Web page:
by Kayla HurowitzBatman & Robin is the fourth (and most hated) installment of the Burton/Schumacher Batman film series. As a child, I enjoyed the movie, watching it on VHS almost every day. Because of my personal relationship with the film, I felt that I should try and find as many positive aspects in it as I could. But despite my best efforts, most of the positives I found were tenuous points at best. My preconceived bias could not help the experience, as my latest rewatch revealed an unequivocally terrible film. A lot of the blame for Batman & Robin’s quality seems to rest on the shoulders of director Joel Schumacher, who decided to make the movie lighter and more comedic than previous chapters in the series. While this isn’t inherently a problem, his misguided direction makes the film a mess.
Batman & Robin follows Bruce Wayne and Dick Grayson (the alter egos of the titular characters) as they fight crime and deal with personal drama in typical superhero movie fashion. George Clooney provides an uninspired take on the character of Batman. He never adds anything to his interpretation of the character and delivers most of his dialogue without emotion. As Robin, Chris O’Donnell is irritating, as the majority of his dialogue consists of complaining and bickering with his comrade. Alicia Silverstone plays Barbara Wilson, the niece of Bruce Wayne’s butler, Alfred. Silverstone’s character never finds any purpose within the film’s plot, and the actress has difficulty portraying basic emotions in the role. She also attempts to give the character a British accent, but it’s inconsistent. The best performance in the film comes from Michael Gough as Alfred Pennyworth, who appeared in the three Batman films prior to Batman & Robin. His experience with the role shows.
Among the many conflicts our heroes face are the main antagonists, Mr. Freeze (Arnold Schwarzenegger) and Poison Ivy (Uma Thurman). Mr. Freeze is a delightfully silly villain, who Schwarzenegger plays in a campy manner. Unfortunately, Freeze’s humorous nature undercuts the tragic backstory that the villain is supposed to have, making it difficult to take him seriously. Poison Ivy acts as the femme fatale of the film, effectively seducing both of our heroes. But Thurman doesn’t sufficiently convey the attitudes of a seductress in her performance, and so the character of Poison Ivy comes off as stiff and emotionless. These two antagonists decide to work with each other, despite not sharing any commons goals or reasoning for their actions. Mr. Freeze’s motives are to freeze the world and save his dying wife, while Poison Ivy wants to save the environment by having plants take over the Earth. Both villain’s plans conflict with each other, so it feels like they were put in the film on a whim for no legitimate purpose. The screenplay tries to explain how their plans could benefit each other, but the explanation is completely illogical. Their different backstories also add to the films already cluttered narrative.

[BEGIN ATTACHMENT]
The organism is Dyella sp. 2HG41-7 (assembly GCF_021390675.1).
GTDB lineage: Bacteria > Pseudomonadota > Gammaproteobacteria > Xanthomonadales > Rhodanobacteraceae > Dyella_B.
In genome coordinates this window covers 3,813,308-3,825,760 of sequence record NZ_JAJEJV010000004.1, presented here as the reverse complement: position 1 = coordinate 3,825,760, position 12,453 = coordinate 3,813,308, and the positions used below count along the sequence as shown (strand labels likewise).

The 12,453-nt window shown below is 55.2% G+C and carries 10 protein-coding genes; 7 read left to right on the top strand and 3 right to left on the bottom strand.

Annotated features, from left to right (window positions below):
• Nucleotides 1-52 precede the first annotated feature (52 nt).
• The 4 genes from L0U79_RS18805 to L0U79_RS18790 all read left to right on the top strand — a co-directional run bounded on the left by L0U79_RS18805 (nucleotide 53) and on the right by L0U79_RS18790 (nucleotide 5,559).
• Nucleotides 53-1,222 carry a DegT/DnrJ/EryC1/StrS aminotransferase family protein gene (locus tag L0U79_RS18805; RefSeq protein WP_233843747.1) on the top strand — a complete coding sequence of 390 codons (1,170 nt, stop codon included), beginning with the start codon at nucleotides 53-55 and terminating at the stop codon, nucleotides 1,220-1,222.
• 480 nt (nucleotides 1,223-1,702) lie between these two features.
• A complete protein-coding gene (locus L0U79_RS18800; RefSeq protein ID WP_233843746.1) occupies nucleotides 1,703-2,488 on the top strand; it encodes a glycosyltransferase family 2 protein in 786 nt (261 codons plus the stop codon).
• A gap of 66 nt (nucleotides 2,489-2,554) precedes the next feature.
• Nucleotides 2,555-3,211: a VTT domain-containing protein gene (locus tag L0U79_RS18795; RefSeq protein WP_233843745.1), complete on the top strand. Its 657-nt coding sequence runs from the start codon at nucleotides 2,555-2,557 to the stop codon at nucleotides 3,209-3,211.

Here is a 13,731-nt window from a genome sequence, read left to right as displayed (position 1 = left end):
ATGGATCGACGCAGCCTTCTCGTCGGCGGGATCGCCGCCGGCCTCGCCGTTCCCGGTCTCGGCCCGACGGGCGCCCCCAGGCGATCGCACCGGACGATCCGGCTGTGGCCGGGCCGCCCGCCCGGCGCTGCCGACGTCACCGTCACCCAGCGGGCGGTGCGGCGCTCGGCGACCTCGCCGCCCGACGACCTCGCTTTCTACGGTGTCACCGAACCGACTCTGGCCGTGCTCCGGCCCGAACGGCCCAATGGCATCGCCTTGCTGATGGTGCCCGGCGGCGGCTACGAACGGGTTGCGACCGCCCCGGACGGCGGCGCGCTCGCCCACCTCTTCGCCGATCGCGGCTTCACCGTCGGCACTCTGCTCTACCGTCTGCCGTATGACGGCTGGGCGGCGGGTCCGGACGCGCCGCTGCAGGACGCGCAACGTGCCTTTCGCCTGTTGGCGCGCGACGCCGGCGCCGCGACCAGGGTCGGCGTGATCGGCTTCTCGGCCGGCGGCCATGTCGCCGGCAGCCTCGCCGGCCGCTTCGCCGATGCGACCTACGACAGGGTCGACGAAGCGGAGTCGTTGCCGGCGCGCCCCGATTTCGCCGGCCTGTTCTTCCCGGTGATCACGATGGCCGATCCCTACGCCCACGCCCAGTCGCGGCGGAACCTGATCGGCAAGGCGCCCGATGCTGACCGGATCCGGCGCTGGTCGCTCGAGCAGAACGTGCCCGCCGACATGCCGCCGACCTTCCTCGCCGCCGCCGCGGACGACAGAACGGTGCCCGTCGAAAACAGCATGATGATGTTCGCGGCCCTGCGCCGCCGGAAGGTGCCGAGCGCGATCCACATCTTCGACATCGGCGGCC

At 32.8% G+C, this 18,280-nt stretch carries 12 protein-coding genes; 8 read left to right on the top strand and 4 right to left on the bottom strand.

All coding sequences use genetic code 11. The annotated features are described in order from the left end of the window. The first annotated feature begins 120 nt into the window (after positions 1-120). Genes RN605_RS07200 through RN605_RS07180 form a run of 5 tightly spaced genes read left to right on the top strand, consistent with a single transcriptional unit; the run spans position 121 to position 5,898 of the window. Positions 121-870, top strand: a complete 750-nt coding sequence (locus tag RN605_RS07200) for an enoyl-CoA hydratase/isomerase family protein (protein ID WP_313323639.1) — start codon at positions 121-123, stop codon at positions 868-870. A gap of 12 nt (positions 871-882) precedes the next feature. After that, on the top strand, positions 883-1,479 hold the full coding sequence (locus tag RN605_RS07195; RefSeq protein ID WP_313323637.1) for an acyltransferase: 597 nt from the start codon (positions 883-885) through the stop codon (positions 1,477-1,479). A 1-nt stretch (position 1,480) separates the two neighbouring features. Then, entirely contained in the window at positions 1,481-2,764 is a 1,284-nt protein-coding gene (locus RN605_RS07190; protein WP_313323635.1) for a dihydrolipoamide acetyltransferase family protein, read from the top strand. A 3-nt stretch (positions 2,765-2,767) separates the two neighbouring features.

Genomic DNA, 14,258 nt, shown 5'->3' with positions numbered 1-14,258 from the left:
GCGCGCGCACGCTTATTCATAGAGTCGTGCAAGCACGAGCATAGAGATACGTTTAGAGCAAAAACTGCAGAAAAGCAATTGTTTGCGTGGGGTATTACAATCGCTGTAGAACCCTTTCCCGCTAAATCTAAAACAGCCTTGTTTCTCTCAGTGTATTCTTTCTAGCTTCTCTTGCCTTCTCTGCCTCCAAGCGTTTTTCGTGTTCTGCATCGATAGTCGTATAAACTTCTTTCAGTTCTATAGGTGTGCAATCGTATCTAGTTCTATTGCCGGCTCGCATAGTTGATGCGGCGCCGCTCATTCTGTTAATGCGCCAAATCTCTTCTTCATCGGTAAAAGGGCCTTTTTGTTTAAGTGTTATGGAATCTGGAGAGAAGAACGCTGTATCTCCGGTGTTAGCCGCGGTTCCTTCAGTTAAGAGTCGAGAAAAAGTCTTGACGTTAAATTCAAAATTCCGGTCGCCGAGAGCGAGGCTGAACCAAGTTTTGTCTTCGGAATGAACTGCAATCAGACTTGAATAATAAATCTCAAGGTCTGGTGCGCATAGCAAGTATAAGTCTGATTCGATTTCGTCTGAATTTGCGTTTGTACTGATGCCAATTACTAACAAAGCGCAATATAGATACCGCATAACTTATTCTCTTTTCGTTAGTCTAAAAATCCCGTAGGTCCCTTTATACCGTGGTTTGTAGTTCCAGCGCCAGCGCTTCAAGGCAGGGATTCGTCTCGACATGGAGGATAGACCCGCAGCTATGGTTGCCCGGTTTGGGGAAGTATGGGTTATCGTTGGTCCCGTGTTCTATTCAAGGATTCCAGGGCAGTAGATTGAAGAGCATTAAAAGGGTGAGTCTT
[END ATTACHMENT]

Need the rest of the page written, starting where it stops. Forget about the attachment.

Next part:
Batman & Robin has many subplots that complicate what should be a straightforward story. The film deals with Alfred’s terminal illness, Bruce’s fear of commitment to his girlfriend and Barbara’s role in an underground street racing ring. With the exception of Alfred’s illness, these subplots never reach a satisfying conclusion, and they don’t add anything to the film’s narrative. Even more problematic are the throwaway scenes that appear sporadically throughout. A good example would when Poison Ivy and Bane (Jeep Swenson) have a fight with a gang of bikers. Nothing is accomplished in this sequence and it just serves to pad out the film. The only decent scenes are when Alfred and Bruce are talking about Alfred’s illness. These moments have their fair share of flaws, but the scenes do a good job of informing the characters’ relationship and the actors put forth a strong effort to display a real connection.
The film’s dialogue, in large part, consists of banter between our protagonists and antagonists. While interplay between characters is expected from most superhero films — especially considering the substantial size of the cast — the conversations here come off as unoriginal, stilted and fake due to the insufferable amount of one-liners squeezed in.
Meanwhile, Schumacher shows his love of colorful visuals, which backfires because the film winds up being garish and ugly. Some questionable lighting choices are employed, such as a constant use of green and purple. So many colors are used on the characters and backgrounds that it’s hard to decide what to focus on in many of the shots. The cluttered, cheap-looking costume designs and overreliance on Dutch angles make the film even harder to look at.
In the end, Batman & Robin deserves most of the criticism it receives. The film feels much longer than its two-hour runtime suggests, lacking focus in its plot and containing several scenes that could’ve easily been removed. It’s numerous basic errors are inexcusable for a film with such a large budget. Worse movies do exist, but from a major studio undertaking such as this, we should expect better.
1 out of 5 stars